My connection from the suspension to the frame was at issue. Mine was rusted so bad that less than a half inch of martial was the only support it had. I repaired those proactively and had no issues with that small of a trailer. If you have a newer model this is obviously less of a concern to check.

Best of luck!
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Old 10-31-2020, 05:40 PM   #13
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Originally Posted by dbledan View Post
Those welds look fine to me.

One thing to check on those vehicles is the under body rust. Loom at where the reciever bolts on and the shock tower connections.

My connection from the suspension to the frame was at issue. Mine was rusted so bad that less than a half inch of martial was the only support it had. I repaired those proactively and had no issues with that small of a trailer. If you have a newer model this is obviously less of a concern to check.

Best of luck!
Even in the great snowy and salty north, I'm hoping I'll be good on rust for at least a few years, but will definitely keep an eye on it!

Thanks again for all of the suggestions (edit: I meant "opinions).

Regarding the TV's capacity, I am putting more stock in the reports of people who have actually towed these trailers with them. I promise I will come back and report my experiences if it was a bad choice.
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Old 10-31-2020, 08:57 PM   #14
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Quote:
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Looks like the OPís Escape is rated to properly tow 3500 pounds. OP would obviously need to take cargo weight and GCWR into account, but letís move on. Towing capacity of the Escape was not the question, rather the opinion of the receiver welds.

https://www.ford.com/cmslibs/content...scape_Sep7.pdf
3500lbs IF it has the full factory tow package.
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Old 10-31-2020, 11:13 PM   #15
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I am glad you checked it, these factories get away with a lot of stuff. When I was building hitches that would not be acceptable, especially that last photo. That needs repair. make them give you what you paid for.

I had some people come over here for a visit and they had never looked at the high dollar Hensley hitch and as they came up the driveway it broke apart dropping their Airstream on the ground. Faulty and missing welds. Only 20 minutes before that they were traveling winding mountain roads with severe drop offs.
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Old 11-01-2020, 12:20 AM   #16
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3500lbs IF it has the full factory tow package.
That is true. The clue is that the OP said they had an OEM hitch. The Ford paper says the factory hitch is included with the Class II trailer tow package.

“Factory-Installed Trailer
Hitch Receiver Options
Escape: Included with Class II Trailer Tow Package”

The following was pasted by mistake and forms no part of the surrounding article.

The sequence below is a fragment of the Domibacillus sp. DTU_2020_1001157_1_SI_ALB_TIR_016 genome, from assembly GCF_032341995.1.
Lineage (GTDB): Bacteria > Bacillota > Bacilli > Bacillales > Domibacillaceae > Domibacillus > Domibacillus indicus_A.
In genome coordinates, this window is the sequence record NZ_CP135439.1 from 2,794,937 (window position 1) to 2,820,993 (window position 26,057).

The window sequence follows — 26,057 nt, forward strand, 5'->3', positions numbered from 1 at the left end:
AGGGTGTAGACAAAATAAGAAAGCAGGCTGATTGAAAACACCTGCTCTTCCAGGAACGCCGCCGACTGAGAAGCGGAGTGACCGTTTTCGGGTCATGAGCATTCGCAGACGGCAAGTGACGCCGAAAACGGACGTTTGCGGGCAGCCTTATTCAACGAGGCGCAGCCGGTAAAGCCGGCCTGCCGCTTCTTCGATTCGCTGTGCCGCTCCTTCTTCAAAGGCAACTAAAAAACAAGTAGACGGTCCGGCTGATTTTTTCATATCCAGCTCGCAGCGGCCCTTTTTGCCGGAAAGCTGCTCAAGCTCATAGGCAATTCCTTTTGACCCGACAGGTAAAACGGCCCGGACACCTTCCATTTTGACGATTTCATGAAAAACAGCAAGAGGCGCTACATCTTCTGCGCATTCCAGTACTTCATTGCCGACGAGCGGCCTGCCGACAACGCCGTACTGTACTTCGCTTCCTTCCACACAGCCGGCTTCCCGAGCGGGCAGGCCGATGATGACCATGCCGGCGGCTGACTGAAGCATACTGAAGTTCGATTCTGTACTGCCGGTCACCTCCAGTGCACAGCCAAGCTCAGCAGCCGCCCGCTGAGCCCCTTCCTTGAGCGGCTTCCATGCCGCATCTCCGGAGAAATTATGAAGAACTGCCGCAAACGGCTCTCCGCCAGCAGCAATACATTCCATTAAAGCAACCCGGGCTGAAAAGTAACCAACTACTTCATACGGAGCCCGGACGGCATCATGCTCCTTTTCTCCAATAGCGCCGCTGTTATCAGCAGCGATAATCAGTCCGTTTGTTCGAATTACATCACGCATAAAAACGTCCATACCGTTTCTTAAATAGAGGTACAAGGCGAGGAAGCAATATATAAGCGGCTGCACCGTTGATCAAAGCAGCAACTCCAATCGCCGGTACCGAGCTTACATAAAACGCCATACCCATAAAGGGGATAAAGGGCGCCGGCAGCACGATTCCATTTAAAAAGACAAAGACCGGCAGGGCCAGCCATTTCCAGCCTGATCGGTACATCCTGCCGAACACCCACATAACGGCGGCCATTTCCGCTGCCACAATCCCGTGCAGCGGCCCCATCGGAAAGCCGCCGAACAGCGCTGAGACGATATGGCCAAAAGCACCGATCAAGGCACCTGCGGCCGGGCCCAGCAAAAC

Therefore, having an OEM hitch, there is a real possibility that the OP has the factory tow package.
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Old 11-01-2020, 10:25 AM   #17
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Yes, I have the factory tow package.

Despite not knowing for sure what a good weld looks like, I am not new at this.
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Old 11-01-2020, 12:30 PM   #18
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From years of welding experience including MIG welding, which those welds are--Those welds appear to have been applied by a robot, dedicated to just that task. The welds themselves look to good MIG welds. I learned that one would not do a continuous weld all around on an application such as that is that IF the weld were to start to crack it would not run all around the weld, a possible crack would stop at the end of a weld run. The only thing I would be concerned about is that fact that the welds were not finished IMO as far as a protective coating. Some wire brushing and a layer of good paint would help, , ,
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Old 11-01-2020, 01:10 PM   #19
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Aesthetics?

Quote:
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From years of welding experience including MIG welding, which those welds are--Those welds appear to have been applied by a robot, dedicated to just that task. The welds themselves look to good MIG welds. I learned that one would not do a continuous weld all around on an application such as that is that IF the weld were to start to crack it would not run all around the weld, a possible crack would stop at the end of a weld run. The only thing I would be concerned about is that fact that the welds were not finished IMO as far as a protective coating. Some wire brushing and a layer of good paint would help, , ,
Aesthetics, right? The number of years it would take for a dangerous amount of that weld to rust away probably far exceeds the expected lifetime of the vehicle.
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Old 11-01-2020, 02:08 PM   #20
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The welds look decent. I suggest wire brushing the rusty welds and paint to prevent further rusting.